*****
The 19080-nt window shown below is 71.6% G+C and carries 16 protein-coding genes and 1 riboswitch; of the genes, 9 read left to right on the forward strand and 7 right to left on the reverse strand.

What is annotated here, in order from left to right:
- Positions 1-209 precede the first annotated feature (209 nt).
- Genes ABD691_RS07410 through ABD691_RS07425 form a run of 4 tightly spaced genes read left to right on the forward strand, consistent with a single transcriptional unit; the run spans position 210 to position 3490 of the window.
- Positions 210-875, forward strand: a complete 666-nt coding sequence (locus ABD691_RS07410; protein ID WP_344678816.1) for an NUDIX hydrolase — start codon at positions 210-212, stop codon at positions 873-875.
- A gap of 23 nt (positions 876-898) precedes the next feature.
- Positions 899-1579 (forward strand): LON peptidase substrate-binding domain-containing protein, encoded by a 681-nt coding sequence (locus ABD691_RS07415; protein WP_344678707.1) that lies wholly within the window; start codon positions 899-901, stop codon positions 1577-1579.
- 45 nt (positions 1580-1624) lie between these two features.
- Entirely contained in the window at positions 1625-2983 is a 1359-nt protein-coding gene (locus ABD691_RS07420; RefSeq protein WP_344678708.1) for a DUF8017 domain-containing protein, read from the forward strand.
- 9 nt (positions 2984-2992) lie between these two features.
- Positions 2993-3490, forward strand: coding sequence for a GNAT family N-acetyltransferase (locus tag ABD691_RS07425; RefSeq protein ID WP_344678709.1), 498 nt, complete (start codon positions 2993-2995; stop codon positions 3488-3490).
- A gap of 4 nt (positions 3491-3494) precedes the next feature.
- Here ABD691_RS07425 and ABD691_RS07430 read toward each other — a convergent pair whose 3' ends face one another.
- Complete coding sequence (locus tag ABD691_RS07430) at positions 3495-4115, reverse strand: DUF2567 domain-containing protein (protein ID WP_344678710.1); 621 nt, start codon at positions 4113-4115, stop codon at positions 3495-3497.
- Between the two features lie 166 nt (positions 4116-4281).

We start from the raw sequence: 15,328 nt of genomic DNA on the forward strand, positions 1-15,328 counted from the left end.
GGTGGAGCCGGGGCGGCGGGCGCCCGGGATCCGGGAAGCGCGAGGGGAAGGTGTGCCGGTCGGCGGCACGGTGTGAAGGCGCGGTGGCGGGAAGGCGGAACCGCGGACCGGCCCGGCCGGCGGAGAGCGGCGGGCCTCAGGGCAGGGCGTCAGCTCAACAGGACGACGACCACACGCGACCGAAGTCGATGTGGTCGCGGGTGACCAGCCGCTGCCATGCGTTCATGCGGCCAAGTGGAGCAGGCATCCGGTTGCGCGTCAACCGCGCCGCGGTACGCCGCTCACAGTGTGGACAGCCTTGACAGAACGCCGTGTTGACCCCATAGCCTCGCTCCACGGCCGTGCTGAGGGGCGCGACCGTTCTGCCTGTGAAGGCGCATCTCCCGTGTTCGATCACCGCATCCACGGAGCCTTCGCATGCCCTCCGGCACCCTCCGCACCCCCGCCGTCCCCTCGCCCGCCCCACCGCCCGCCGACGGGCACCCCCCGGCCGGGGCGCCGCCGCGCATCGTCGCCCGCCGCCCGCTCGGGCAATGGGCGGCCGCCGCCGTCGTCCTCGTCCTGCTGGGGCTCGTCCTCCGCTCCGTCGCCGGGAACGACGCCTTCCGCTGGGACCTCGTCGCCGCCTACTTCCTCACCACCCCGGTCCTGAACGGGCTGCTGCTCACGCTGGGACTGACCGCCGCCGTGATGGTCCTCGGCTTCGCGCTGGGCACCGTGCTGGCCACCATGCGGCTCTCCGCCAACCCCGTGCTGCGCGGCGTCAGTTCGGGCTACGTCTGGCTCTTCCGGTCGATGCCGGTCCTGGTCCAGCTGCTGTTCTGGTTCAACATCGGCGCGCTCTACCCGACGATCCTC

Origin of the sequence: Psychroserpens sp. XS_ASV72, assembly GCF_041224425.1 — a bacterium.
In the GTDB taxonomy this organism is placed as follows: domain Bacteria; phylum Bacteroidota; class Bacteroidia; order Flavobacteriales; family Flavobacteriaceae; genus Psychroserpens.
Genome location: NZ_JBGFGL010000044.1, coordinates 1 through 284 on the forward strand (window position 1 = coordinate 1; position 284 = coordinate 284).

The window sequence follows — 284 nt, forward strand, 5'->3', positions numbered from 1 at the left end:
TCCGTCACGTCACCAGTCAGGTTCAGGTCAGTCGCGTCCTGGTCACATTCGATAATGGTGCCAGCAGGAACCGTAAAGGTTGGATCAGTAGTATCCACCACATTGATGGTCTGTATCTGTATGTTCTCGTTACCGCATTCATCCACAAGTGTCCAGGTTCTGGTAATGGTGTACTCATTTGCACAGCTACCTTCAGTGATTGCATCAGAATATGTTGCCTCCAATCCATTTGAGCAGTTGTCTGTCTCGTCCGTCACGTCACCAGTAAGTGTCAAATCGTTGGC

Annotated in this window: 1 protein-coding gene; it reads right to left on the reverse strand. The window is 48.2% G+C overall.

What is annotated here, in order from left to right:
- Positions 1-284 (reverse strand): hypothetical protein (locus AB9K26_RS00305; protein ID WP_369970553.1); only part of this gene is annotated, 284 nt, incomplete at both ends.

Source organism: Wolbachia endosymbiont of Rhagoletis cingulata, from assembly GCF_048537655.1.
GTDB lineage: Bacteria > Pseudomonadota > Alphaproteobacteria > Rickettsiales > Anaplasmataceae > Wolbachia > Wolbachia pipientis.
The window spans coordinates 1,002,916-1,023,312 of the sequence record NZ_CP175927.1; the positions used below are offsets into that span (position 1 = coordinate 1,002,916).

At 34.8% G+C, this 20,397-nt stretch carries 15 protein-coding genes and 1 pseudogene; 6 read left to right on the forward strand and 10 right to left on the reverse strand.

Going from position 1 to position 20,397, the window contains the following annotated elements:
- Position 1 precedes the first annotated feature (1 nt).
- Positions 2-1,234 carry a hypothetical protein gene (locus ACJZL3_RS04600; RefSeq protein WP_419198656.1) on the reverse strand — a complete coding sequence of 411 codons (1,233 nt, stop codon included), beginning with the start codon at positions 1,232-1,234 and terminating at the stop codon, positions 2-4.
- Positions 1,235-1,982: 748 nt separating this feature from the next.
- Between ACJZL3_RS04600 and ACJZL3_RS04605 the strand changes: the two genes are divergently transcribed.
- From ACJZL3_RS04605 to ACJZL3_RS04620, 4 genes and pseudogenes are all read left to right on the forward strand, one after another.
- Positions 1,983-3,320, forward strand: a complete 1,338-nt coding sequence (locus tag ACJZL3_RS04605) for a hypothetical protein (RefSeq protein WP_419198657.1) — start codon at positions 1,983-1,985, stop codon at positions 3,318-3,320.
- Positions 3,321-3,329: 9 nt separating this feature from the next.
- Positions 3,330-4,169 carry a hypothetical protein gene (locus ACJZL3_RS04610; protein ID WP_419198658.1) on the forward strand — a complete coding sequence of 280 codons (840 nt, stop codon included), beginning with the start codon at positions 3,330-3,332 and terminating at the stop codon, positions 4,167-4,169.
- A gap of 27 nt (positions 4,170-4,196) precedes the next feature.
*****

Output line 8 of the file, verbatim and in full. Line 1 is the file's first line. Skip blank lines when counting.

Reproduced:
- 45 nt (positions 1580-1624) lie between these two features.